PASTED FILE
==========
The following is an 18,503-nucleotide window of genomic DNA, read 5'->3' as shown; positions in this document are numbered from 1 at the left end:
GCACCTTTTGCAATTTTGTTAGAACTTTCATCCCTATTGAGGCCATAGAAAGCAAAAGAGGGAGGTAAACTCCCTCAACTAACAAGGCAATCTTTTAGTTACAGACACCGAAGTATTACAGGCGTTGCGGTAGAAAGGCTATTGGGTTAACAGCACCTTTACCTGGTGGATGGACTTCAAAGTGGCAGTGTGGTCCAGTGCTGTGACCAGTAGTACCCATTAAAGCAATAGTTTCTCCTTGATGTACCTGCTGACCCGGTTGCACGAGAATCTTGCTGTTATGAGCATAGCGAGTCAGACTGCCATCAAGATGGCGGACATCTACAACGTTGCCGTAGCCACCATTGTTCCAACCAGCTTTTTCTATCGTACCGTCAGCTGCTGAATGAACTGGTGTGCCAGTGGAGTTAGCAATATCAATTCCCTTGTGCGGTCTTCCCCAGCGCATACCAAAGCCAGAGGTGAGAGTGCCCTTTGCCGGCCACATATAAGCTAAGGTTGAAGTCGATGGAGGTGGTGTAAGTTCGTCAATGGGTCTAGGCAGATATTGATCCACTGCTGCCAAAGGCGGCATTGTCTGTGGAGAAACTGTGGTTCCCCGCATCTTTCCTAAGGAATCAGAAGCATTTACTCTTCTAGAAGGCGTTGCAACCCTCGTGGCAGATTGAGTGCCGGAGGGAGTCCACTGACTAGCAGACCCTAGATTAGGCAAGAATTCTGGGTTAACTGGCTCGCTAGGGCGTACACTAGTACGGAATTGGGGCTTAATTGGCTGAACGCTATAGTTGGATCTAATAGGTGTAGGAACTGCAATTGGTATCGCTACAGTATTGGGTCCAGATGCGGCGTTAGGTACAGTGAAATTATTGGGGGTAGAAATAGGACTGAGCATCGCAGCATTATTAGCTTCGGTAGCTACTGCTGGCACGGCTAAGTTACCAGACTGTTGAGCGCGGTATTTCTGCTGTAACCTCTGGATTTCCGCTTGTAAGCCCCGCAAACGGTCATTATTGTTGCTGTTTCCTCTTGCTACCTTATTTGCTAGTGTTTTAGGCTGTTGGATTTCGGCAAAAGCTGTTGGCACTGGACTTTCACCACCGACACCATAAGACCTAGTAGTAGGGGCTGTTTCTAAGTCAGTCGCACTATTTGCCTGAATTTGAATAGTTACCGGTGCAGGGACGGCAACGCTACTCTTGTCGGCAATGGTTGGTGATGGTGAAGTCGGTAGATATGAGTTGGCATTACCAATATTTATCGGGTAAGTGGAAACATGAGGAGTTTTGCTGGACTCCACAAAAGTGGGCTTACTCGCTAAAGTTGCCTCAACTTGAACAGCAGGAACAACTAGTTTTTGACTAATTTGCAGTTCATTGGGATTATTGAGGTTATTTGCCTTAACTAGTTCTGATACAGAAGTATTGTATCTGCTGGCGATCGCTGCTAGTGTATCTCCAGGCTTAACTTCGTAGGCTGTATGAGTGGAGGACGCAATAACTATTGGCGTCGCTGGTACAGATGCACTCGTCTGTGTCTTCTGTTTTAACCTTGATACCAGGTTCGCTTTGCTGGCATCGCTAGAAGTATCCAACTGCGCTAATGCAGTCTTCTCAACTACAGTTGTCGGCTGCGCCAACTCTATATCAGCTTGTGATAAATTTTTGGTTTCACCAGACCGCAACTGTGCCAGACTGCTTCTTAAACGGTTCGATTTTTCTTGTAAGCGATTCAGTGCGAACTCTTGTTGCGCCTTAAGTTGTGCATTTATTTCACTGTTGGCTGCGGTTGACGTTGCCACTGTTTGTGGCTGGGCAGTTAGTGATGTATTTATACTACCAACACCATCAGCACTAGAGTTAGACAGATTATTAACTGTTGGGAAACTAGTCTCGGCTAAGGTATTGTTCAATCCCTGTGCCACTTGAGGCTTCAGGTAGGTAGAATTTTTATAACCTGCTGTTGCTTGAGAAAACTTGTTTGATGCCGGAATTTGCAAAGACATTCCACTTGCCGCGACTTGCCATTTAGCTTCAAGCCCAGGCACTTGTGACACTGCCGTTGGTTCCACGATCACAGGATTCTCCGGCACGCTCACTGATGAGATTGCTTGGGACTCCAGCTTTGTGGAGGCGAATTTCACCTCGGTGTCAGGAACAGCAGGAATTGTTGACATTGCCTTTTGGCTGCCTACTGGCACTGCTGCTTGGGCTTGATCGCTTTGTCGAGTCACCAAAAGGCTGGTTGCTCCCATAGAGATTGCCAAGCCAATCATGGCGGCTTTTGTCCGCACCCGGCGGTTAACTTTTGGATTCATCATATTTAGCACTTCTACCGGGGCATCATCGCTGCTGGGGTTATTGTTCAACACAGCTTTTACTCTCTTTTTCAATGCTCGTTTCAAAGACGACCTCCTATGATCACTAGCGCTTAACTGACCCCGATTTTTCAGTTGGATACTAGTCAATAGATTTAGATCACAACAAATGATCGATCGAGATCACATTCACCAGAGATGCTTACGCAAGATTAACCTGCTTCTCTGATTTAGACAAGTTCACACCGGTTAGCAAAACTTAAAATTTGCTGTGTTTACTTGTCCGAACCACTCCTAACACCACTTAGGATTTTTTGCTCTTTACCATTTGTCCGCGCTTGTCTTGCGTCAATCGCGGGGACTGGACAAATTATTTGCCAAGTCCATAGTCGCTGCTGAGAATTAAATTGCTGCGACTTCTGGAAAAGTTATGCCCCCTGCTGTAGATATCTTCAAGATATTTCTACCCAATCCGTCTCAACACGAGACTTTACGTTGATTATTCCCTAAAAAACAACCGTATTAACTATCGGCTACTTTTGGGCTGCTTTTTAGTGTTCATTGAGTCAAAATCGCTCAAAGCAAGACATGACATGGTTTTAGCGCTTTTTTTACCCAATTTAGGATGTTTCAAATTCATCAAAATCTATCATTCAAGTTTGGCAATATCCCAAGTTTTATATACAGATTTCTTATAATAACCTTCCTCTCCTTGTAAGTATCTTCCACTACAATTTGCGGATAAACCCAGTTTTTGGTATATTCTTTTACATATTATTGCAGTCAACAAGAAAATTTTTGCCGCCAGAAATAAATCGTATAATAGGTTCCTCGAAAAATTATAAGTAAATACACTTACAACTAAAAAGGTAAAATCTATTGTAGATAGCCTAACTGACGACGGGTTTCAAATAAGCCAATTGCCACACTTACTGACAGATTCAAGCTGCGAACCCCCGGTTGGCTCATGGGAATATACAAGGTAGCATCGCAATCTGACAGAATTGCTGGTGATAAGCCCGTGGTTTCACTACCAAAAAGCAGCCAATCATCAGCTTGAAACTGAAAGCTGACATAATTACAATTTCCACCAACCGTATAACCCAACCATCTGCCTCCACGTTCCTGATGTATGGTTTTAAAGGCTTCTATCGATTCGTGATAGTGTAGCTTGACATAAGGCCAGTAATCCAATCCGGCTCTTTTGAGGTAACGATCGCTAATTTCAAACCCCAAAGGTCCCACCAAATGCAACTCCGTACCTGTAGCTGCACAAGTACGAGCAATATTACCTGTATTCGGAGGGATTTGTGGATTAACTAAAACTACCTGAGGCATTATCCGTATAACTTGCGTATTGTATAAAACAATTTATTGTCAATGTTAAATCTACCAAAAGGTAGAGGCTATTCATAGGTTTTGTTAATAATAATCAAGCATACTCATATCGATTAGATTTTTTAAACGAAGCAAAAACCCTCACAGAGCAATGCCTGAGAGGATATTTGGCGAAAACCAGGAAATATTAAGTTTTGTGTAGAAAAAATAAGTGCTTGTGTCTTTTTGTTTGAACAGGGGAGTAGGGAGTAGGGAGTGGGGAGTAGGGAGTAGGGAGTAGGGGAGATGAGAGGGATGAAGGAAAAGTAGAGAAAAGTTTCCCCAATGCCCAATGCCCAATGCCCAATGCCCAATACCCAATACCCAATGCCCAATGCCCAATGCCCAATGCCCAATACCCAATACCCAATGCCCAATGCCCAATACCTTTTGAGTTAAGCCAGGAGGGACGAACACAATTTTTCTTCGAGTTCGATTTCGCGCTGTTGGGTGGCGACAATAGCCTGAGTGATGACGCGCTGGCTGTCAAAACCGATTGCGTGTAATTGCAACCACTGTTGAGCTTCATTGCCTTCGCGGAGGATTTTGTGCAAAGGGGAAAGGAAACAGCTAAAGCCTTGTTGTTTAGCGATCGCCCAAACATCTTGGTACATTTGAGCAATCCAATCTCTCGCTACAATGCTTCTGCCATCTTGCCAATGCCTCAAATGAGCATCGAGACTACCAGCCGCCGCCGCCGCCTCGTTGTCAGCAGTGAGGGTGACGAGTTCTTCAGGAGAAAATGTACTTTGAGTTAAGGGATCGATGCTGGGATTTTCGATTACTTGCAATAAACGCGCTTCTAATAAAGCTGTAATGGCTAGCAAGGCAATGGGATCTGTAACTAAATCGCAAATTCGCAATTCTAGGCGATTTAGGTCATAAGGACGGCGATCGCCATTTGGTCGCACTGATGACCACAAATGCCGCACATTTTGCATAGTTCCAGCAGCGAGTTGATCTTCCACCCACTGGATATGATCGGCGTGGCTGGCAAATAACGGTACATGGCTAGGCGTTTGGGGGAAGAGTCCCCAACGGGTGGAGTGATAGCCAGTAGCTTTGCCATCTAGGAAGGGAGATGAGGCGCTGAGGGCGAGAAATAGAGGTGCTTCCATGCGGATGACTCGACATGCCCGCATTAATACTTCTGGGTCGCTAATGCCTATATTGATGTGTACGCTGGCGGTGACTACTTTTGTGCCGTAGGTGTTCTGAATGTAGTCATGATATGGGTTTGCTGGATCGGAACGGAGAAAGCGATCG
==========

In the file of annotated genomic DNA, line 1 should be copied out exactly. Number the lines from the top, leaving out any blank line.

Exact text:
The following is an 18,503-nucleotide window of genomic DNA, read 5'->3' as shown; positions in this document are numbered from 1 at the left end: